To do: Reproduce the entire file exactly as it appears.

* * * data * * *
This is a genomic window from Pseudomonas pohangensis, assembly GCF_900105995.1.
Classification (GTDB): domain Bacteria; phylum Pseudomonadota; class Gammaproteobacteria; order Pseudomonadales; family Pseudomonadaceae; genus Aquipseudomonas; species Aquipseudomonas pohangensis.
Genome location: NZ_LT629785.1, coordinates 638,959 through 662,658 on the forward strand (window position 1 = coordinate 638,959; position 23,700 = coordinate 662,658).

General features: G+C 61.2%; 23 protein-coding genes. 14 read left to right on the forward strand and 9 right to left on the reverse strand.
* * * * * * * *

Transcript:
This is a genomic window from Pseudomonas pohangensis, assembly GCF_900105995.1.
Classification (GTDB): domain Bacteria; phylum Pseudomonadota; class Gammaproteobacteria; order Pseudomonadales; family Pseudomonadaceae; genus Aquipseudomonas; species Aquipseudomonas pohangensis.
Genome location: NZ_LT629785.1, coordinates 638,959 through 662,658 on the forward strand (window position 1 = coordinate 638,959; position 23,700 = coordinate 662,658).

General features: G+C 61.2%; 23 protein-coding genes. 14 read left to right on the forward strand and 9 right to left on the reverse strand.